C# desktop application on express edition. Worked then didn't work 5 seconds later.
I tried the following.
I have two WinForms projects in the solution. One of them loads the debug info, one doesn't. They both refer to the assembly I'm trying to get debug info on in exactly the same way in the project file. Any ideas?
I want to add in here, mostly for myself when I come back to review this question, that symbols are not loaded until the assembly is loaded, and the assembly is not loaded until it is needed. If the breakpoint is in a library that is only used in one function in your main assembly, the symbols will not be loaded (and it will show the breakpoint as not being hit) until that function is called.c#.netvisual-studiodebuggingbreakpoints
Start debugging, as soon as you've arrived at a breakpoint or used
Debug > Break All, use
Debug > Windows > Modules. You'll see a list of all the assemblies that are loaded into the process. Locate the one you want to get debug info for. Right-click it and select Symbol Load Information. You'll get a dialog that lists all the directories where it looked for the .pdb file for the assembly. Verify that list against the actual .pdb location. Make sure it doesn't find an old one.
In normal projects, the assembly and its .pdb file should always have been copied by the IDE into the same folder as your .exe. The bin\Debug folder of your project. Make sure you remove one from the GAC if you've been playing with it.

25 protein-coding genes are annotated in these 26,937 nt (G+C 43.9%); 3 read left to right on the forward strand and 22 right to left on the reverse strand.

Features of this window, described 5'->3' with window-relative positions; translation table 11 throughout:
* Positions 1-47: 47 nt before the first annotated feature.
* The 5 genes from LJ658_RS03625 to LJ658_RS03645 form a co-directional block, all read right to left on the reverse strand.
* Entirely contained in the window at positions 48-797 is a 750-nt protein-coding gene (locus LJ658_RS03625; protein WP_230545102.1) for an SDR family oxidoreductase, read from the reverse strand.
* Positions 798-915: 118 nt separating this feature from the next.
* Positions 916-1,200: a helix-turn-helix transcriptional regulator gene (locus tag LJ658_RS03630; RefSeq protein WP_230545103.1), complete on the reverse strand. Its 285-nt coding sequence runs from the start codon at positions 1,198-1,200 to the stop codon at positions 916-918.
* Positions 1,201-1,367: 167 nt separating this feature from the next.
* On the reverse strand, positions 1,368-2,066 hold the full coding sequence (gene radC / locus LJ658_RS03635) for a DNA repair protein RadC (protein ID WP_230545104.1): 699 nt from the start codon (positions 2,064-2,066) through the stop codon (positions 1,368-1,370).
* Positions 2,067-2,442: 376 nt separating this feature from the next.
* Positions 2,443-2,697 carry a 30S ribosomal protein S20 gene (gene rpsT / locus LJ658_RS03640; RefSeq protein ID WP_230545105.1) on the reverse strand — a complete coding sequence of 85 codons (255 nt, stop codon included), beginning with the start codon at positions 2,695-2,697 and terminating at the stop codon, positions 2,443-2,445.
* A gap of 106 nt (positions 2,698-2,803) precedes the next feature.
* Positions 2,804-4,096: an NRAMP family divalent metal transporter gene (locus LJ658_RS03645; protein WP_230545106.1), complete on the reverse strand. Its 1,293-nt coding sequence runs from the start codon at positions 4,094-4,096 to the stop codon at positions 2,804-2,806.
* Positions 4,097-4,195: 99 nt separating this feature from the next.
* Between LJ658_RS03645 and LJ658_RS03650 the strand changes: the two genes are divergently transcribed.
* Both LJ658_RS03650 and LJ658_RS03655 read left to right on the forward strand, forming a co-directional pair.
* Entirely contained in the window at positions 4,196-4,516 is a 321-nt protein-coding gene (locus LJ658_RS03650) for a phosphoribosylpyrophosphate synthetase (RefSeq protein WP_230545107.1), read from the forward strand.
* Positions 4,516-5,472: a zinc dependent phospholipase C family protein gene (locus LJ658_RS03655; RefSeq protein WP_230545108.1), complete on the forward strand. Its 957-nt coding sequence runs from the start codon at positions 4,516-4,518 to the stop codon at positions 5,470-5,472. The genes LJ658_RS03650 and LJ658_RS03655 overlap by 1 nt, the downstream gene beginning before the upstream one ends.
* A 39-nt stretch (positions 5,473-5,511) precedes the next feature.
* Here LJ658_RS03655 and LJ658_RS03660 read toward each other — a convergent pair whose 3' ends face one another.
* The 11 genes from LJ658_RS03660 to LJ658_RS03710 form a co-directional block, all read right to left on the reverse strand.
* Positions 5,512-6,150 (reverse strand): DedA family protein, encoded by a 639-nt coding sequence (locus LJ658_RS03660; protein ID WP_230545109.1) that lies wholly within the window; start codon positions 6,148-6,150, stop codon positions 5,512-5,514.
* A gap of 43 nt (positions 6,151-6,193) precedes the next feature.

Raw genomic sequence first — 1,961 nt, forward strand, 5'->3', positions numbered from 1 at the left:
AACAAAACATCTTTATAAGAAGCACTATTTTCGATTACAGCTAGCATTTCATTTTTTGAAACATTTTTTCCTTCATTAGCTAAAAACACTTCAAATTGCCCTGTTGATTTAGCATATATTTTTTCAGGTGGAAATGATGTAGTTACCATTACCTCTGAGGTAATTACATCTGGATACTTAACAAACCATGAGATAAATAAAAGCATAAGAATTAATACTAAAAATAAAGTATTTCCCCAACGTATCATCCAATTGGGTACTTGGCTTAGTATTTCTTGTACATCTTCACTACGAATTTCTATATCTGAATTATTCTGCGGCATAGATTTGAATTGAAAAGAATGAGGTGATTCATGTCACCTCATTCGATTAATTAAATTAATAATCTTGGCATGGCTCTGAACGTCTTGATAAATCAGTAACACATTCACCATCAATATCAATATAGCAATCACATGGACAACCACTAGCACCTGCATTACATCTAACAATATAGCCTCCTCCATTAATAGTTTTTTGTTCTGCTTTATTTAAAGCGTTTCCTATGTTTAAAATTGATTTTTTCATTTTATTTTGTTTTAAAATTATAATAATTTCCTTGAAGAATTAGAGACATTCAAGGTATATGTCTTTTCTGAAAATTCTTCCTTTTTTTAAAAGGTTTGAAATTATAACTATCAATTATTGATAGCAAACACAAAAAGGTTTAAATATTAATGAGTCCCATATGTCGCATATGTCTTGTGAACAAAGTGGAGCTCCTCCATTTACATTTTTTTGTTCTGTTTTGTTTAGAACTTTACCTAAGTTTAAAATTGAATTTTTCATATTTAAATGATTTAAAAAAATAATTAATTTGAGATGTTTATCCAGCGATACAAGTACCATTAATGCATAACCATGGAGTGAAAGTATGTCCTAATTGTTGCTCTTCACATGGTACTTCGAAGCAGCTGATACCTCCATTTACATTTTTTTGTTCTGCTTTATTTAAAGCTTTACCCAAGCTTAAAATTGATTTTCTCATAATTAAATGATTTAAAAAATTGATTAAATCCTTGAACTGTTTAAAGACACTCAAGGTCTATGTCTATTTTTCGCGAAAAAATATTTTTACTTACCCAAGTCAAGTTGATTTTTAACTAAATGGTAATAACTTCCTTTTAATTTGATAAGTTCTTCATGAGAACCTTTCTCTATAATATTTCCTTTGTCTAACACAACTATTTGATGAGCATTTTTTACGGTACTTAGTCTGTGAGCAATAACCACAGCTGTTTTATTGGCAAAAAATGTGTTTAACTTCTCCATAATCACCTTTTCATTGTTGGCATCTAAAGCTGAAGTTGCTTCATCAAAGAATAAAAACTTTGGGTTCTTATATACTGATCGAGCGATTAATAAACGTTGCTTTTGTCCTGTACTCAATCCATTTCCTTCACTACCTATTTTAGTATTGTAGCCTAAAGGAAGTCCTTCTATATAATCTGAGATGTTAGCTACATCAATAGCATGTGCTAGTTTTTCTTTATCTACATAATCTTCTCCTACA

Just something simple to try - you may have tried it already. Right click the Solution in solution explorer, click "clean solution", this deletes all the compiled and temporary files associated with a solution.
Do a rebuild of the solution and try to debug again.
I've also had troubles with breakpoints multiple projects in a solution - some compiled as x86, some as x64.
You need to enable "Generate debug info" in compiler settings
We found the cause of our problem. This code was using the "CodeBehind" attribute in the Page directive of the .aspx file instead of the "CodeFile" attribute (ASP.NET 2.0 and beyond). After days of desperation, a simple search and replace solved the problem.
So basically I recommend looking in that list when debugging. If it's not in there, it can't be debugged. Doh.
Designer was doing the right thing, it just should have happened at the release stage, not the beta. A list of which script includes were minified would also be good, so it can be rebuilt for dev.